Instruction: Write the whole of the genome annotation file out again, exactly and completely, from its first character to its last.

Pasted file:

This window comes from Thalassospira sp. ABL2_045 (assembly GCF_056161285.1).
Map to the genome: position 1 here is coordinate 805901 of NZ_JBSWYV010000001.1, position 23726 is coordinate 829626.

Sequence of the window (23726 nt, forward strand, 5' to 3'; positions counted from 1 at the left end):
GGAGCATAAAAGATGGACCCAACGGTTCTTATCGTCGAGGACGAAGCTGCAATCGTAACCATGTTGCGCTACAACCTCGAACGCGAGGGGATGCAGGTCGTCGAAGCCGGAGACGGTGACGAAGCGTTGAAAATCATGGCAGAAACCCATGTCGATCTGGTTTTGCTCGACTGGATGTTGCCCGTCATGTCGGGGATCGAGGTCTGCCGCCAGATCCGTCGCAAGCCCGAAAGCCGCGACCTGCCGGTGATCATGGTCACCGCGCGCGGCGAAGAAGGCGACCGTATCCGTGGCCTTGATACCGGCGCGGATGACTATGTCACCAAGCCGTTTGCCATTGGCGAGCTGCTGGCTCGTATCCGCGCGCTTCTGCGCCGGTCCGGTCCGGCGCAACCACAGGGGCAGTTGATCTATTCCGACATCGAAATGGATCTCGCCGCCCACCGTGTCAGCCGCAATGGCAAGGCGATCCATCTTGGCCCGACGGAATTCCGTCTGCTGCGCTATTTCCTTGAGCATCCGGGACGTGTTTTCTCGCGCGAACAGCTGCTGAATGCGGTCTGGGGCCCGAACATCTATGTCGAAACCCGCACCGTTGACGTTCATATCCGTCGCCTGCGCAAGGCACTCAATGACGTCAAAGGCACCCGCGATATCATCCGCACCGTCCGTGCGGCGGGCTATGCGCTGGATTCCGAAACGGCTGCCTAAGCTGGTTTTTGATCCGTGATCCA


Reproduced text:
This window comes from Thalassospira sp. ABL2_045 (assembly GCF_056161285.1).
Map to the genome: position 1 here is coordinate 805901 of NZ_JBSWYV010000001.1, position 23726 is coordinate 829626.

Sequence of the window (23726 nt, forward strand, 5' to 3'; positions counted from 1 at the left end):
GGAGCATAAAAGATGGACCCAACGGTTCTTATCGTCGAGGACGAAGCTGCAATCGTAACCATGTTGCGCTACAACCTCGAACGCGAGGGGATGCAGGTCGTCGAAGCCGGAGACGGTGACGAAGCGTTGAAAATCATGGCAGAAACCCATGTCGATCTGGTTTTGCTCGACTGGATGTTGCCCGTCATGTCGGGGATCGAGGTCTGCCGCCAGATCCGTCGCAAGCCCGAAAGCCGCGACCTGCCGGTGATCATGGTCACCGCGCGCGGCGAAGAAGGCGACCGTATCCGTGGCCTTGATACCGGCGCGGATGACTATGTCACCAAGCCGTTTGCCATTGGCGAGCTGCTGGCTCGTATCCGCGCGCTTCTGCGCCGGTCCGGTCCGGCGCAACCACAGGGGCAGTTGATCTATTCCGACATCGAAATGGATCTCGCCGCCCACCGTGTCAGCCGCAATGGCAAGGCGATCCATCTTGGCCCGACGGAATTCCGTCTGCTGCGCTATTTCCTTGAGCATCCGGGACGTGTTTTCTCGCGCGAACAGCTGCTGAATGCGGTCTGGGGCCCGAACATCTATGTCGAAACCCGCACCGTTGACGTTCATATCCGTCGCCTGCGCAAGGCACTCAATGACGTCAAAGGCACCCGCGATATCATCCGCACCGTCCGTGCGGCGGGCTATGCGCTGGATTCCGAAACGGCTGCCTAAGCTGGTTTTTGATCCGTGATCCA